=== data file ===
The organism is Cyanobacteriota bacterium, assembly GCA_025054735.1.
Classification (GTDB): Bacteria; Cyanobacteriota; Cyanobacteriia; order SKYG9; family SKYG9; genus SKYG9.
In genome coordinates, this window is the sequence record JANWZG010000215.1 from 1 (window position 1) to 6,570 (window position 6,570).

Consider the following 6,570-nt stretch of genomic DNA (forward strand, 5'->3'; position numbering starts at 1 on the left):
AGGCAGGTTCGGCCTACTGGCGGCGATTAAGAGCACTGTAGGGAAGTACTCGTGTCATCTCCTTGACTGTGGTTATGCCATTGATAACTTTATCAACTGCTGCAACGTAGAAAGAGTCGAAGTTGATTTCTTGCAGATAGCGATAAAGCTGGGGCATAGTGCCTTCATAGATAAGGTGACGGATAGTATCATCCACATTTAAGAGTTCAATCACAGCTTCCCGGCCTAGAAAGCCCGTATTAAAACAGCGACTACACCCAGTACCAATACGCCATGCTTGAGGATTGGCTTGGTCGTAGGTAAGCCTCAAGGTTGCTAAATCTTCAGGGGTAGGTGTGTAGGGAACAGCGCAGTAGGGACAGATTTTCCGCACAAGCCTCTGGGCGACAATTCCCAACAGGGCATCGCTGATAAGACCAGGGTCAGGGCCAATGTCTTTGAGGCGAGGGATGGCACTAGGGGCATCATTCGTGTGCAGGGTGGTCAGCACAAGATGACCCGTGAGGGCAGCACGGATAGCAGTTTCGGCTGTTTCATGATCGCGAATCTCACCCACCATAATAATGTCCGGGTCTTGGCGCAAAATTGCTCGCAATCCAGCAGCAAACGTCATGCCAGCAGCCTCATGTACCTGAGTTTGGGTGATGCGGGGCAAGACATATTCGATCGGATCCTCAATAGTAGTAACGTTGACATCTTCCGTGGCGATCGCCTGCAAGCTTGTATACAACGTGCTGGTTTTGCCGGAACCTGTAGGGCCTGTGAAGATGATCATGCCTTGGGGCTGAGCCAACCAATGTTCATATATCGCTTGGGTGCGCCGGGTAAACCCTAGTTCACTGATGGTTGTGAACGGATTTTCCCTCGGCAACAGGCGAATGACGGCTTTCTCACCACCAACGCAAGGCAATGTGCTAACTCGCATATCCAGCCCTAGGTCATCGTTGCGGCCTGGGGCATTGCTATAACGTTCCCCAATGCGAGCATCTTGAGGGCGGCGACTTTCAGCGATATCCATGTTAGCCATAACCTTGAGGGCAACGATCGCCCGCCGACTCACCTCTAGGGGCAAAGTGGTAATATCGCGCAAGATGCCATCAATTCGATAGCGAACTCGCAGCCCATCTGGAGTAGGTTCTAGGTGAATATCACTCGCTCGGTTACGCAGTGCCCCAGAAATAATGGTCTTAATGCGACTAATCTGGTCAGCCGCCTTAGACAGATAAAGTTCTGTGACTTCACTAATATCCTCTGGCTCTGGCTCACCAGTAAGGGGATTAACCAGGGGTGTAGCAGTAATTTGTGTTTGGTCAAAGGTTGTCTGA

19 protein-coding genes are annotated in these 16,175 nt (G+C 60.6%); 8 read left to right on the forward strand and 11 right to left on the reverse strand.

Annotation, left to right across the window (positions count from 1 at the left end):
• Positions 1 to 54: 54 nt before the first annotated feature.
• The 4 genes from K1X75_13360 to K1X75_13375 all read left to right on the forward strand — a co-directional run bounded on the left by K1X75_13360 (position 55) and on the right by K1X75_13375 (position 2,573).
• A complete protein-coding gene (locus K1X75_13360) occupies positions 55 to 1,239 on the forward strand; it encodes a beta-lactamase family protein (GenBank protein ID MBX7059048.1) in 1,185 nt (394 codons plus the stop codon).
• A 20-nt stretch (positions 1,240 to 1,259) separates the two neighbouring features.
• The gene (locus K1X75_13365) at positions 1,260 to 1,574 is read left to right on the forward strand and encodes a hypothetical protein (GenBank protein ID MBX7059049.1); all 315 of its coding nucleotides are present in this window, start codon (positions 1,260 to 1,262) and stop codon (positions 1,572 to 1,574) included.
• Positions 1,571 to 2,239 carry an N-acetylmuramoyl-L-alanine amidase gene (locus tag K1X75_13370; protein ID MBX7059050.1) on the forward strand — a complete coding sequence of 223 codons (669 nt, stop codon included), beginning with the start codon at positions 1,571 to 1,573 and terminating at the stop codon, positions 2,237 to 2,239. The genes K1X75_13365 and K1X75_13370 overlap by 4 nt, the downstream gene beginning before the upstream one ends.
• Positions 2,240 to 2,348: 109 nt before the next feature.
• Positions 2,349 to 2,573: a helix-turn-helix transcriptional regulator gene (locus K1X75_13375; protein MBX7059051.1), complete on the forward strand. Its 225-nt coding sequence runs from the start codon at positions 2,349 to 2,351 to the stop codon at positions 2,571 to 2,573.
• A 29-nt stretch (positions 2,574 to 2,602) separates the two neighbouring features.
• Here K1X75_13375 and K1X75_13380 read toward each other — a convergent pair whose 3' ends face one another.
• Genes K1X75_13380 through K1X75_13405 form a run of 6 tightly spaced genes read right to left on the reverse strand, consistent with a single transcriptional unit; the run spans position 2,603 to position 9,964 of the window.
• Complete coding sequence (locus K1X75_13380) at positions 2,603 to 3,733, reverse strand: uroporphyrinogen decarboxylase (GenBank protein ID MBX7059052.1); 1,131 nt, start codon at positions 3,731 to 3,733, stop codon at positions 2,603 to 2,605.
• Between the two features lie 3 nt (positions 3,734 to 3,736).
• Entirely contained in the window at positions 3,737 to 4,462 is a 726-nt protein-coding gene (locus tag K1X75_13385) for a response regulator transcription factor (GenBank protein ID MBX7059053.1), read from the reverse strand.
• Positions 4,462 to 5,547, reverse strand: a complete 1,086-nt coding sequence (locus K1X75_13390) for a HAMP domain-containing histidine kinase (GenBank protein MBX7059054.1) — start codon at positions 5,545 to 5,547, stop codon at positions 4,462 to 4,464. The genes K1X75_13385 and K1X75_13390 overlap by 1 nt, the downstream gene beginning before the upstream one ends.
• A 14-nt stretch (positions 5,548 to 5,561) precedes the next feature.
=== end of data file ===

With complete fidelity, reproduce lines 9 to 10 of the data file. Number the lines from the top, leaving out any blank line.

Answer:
• The 4 genes from K1X75_13360 to K1X75_13375 all read left to right on the forward strand — a co-directional run bounded on the left by K1X75_13360 (position 55) and on the right by K1X75_13375 (position 2,573).
• A complete protein-coding gene (locus K1X75_13360) occupies positions 55 to 1,239 on the forward strand; it encodes a beta-lactamase family protein (GenBank protein ID MBX7059048.1) in 1,185 nt (394 codons plus the stop codon).